Remembering George Riley at MLK50
During the final years of his life, attorney and civil rights advocate George Riley was sustained by the idea of producing a cultural arts festival in his beloved hometown of Memphis. In particular, he wanted to celebrate the writing of James Agee, an American poet and novelist from Knoxville, Tennessee, and the music of composer Samuel Barber. Sadly, George was not able to see this project through, but you can help his family bring his vision to fruition. They have established the Remembering George Riley at MLK50 Fund to create an enduring legacy in George’s honor, one that supports those institutions in the city that are dedicated to his passion for the arts and his life's work -- the causes of justice and civil rights.
To that end, George’s program ideas have been expanded and merged with the events planned for spring 2018 in Memphis to commemorate the 50th anniversary of the assassination of Dr. Martin Luther King, Jr.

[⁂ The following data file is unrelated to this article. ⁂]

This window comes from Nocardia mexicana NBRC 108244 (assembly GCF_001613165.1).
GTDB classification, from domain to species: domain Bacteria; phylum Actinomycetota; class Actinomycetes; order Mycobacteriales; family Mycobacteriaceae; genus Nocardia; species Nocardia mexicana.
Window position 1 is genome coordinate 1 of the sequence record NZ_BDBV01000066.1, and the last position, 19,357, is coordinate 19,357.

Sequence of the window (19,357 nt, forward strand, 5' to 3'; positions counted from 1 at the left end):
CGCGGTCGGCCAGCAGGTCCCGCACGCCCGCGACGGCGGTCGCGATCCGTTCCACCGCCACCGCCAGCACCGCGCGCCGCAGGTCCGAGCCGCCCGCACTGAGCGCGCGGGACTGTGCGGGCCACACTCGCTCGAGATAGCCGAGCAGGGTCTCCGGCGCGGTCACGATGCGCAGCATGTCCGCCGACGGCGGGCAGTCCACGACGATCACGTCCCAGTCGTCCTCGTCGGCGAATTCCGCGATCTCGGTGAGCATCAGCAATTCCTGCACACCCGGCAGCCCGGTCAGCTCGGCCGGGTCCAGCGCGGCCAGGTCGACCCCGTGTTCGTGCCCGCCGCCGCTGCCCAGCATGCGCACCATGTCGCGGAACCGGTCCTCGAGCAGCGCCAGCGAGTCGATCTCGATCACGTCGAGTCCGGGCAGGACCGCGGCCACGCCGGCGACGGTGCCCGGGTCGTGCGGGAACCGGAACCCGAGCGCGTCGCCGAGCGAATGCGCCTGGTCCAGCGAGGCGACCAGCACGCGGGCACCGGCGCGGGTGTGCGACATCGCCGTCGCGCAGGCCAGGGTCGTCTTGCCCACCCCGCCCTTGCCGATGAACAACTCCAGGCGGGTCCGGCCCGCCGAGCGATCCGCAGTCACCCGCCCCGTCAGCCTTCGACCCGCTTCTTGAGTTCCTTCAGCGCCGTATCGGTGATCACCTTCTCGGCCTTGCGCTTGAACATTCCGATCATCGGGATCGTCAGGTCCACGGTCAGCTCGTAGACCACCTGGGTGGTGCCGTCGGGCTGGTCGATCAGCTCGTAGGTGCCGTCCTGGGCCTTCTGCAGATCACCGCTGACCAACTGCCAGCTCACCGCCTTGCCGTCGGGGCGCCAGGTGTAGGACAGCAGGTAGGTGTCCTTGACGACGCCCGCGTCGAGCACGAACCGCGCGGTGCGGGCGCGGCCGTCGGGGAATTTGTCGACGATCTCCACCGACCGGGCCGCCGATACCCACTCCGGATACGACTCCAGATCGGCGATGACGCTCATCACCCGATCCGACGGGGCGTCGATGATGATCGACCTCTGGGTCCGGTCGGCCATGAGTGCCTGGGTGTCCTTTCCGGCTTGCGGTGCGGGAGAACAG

The following seven organizations have pledged to include recognition of George in their MLK50 programs and, where appropriate, to highlight the works of Agee and Barber, which intersect so powerfully with the MLK50 themes:
- Indie Memphis, which connects and inspires indie filmmakers and film-lovers
- Memphis Brooks Museum of Art
- University of Memphis Department of English
- University of Memphis Cecil C. Humphreys School of Law
- National Civil Rights Museum
- PRIZM Ensemble, which engages youth through classical music
- Clayborn Temple, a historically significant site for the civil rights movement in Memphis
Click here to read George Riley's obituary and learn more about his commitment to social justice.
This fund was created by George's brother and sister-in-law, John and Maryellen Riley. As advisors to the fund, they make final recommendations for grants based on the criteria above.